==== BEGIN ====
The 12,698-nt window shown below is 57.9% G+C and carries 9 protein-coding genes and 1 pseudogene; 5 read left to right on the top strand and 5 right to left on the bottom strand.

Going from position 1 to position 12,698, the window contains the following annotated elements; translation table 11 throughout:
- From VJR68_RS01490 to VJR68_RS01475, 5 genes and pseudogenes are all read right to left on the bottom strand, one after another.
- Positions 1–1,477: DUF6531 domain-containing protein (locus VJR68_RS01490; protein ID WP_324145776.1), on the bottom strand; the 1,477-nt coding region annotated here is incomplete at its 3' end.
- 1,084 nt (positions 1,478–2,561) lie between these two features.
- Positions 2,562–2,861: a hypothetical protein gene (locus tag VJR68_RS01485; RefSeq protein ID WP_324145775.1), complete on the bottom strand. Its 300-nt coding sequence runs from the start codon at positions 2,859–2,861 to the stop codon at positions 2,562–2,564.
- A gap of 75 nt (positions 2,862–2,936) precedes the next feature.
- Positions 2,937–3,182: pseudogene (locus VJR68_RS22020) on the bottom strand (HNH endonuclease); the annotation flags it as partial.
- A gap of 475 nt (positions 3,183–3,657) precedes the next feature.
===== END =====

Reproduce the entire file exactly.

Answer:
The 12,698-nt window shown below is 57.9% G+C and carries 9 protein-coding genes and 1 pseudogene; 5 read left to right on the top strand and 5 right to left on the bottom strand.

Going from position 1 to position 12,698, the window contains the following annotated elements; translation table 11 throughout:
- From VJR68_RS01490 to VJR68_RS01475, 5 genes and pseudogenes are all read right to left on the bottom strand, one after another.
- Positions 1–1,477: DUF6531 domain-containing protein (locus VJR68_RS01490; protein ID WP_324145776.1), on the bottom strand; the 1,477-nt coding region annotated here is incomplete at its 3' end.
- 1,084 nt (positions 1,478–2,561) lie between these two features.
- Positions 2,562–2,861: a hypothetical protein gene (locus tag VJR68_RS01485; RefSeq protein ID WP_324145775.1), complete on the bottom strand. Its 300-nt coding sequence runs from the start codon at positions 2,859–2,861 to the stop codon at positions 2,562–2,564.
- A gap of 75 nt (positions 2,862–2,936) precedes the next feature.
- Positions 2,937–3,182: pseudogene (locus VJR68_RS22020) on the bottom strand (HNH endonuclease); the annotation flags it as partial.
- A gap of 475 nt (positions 3,183–3,657) precedes the next feature.